Stocks News

Column: U.S. oil refiners trim runs amid weak domestic and export demand

LONDON (Reuters) - U.S. oil refineries have cut their crude processing by almost 100 million barrels so far this year, mostly in response to slack demand at home and overseas.

PDVSA's U.S. unit Citgo Petroleum refinery is pictured in Sulphur, Louisiana, U.S., June 12, 2018. REUTERS/Jonathan Bachman

Crude processing in the year-to-date has fallen for the first time since the recession of 2008/09, according to data from the U.S. Energy Information Administration.

U.S. refineries have processed 16.61 million barrels per day (bpd) of crude so far in 2019, down from 16.91 million bpd at the same point in 2018 (“Weekly petroleum status report”, EIA, Nov. 20).

Some of the reduction can be attributed to the closure of the 335,000 bpd Philadelphia Energy Solutions refinery on the East Coast following an explosion and fire on June 21.

East Coast processing has fallen 138,000 bpd (13%) this year, but processing is also down by 147,000 bpd (1.6%) on the Gulf Coast and by 54,000 bpd (2.2%) on the West Coast.

Nationwide processing has fallen by 1.8% compared with 2018, with refineries on the East Coast accounting for less than half the total reduction.


Instead, refiners have trimmed crude throughput in line with reduced demand for petroleum products to avoid a build up of unwanted stocks crushing their margins.

Nationwide consumption of finished products was down 1.0% in the eight months from January through August, including an 0.5% decline in gasoline and a 1.2% decline in distillates.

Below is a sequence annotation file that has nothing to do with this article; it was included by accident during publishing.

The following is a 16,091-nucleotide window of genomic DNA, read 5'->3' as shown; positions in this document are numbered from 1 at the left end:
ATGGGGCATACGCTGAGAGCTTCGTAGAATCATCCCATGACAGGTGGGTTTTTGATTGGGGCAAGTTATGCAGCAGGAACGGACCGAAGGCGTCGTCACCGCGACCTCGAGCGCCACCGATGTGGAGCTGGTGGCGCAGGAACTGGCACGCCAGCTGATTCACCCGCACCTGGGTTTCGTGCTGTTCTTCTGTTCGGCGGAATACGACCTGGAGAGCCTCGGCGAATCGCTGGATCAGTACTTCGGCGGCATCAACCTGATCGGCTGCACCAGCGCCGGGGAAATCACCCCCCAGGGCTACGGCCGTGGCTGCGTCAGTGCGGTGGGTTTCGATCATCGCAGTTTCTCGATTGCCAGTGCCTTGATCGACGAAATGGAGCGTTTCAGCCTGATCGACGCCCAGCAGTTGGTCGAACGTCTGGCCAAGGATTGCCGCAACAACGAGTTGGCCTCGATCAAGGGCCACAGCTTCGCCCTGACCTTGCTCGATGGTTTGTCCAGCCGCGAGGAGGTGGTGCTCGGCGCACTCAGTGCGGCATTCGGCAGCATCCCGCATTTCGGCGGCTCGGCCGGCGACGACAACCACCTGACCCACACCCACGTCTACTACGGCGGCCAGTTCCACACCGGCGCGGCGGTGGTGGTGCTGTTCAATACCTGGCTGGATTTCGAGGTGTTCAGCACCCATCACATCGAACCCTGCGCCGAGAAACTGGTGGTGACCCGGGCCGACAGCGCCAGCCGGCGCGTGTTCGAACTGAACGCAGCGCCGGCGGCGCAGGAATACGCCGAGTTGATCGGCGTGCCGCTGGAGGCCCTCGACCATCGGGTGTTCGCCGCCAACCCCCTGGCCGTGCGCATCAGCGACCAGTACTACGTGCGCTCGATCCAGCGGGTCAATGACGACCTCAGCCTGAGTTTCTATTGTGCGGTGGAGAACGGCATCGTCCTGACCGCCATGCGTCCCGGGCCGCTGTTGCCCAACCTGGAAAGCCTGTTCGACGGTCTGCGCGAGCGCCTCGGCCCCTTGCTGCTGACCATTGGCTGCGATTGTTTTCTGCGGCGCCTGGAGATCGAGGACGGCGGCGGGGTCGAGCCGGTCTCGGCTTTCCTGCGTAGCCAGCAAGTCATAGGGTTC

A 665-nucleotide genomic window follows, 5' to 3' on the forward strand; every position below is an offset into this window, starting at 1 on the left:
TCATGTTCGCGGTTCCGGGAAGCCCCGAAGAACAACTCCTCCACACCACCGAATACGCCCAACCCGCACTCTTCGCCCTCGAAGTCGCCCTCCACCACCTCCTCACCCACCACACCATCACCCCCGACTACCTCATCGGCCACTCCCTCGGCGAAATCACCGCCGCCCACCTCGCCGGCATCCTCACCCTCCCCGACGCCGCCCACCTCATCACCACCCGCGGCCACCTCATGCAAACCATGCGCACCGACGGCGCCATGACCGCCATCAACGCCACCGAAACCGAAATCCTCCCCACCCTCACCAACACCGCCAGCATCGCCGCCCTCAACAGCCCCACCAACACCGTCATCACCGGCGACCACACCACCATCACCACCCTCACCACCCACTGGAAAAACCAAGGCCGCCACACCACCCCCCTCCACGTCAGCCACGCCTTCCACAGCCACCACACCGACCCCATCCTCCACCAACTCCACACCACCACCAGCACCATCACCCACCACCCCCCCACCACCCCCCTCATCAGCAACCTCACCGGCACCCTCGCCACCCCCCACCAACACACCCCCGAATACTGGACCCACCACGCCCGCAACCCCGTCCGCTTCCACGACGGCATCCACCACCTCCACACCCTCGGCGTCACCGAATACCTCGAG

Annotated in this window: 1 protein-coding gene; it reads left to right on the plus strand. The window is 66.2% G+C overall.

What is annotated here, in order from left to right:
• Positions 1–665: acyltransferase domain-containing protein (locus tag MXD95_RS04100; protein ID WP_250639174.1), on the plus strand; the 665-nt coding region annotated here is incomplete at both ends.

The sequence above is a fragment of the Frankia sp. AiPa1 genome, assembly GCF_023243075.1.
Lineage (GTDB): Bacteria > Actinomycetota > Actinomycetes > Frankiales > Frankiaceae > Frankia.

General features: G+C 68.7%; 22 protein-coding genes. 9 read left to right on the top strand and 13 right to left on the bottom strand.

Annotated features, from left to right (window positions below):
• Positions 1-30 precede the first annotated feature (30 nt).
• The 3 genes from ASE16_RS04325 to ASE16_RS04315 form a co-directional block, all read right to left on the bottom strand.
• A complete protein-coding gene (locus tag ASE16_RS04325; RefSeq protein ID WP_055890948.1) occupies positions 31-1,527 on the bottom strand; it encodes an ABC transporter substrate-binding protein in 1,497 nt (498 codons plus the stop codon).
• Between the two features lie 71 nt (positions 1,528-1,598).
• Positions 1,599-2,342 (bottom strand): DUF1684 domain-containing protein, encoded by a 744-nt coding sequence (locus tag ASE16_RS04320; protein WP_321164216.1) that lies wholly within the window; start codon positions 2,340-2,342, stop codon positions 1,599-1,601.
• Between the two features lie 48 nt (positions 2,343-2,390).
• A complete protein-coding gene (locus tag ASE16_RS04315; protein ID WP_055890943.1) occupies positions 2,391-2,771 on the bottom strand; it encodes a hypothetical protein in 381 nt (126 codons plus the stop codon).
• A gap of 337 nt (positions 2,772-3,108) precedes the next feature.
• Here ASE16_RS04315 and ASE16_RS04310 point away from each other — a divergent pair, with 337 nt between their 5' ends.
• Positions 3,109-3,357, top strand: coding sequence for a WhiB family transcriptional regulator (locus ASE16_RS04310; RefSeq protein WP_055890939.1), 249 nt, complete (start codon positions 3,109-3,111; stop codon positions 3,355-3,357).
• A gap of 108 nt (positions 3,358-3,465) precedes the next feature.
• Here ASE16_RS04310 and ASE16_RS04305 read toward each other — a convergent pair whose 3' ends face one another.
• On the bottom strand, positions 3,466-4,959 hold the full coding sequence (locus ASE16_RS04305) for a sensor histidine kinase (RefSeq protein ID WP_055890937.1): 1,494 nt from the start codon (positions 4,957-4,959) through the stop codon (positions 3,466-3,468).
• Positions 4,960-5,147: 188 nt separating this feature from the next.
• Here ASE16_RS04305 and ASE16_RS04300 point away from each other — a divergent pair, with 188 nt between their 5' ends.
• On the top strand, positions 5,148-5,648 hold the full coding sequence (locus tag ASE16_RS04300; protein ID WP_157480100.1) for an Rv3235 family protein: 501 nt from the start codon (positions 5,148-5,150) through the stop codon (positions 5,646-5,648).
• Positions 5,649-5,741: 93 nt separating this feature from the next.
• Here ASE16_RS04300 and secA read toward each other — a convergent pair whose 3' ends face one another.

Total consumption of finished products, including imports, fell by 44 million barrels in January-August compared with the same period a year ago, the first decline since 2012.

U.S. exports of finished products were also down 30 million barrels in the first eight months, the largest decline for more than 20 years, reflecting weak foreign demand for gasoline, residual fuel oil and petroleum coke.

By throttling back crude processing, U.S. refineries have averted a surplus of gasoline and diesel, but created an even bigger surplus in the crude market, in the process supporting refining margins.

John Kemp is a Reuters market analyst. The views expressed are his own.

Related columns:

- U.S. refiners restraint cuts gasoline, diesel oversupply (Reuters, Nov. 1)

- U.S. industrial energy use falls as manufacturers struggle (Reuters, Oct. 10)

- U.S. refiners limit crude processing amid slack fuel demand (Reuters, Aug. 22)

- Bulging fuel stocks put spotlight on slack oil consumption (Reuters, July 18)

Editing by David Evans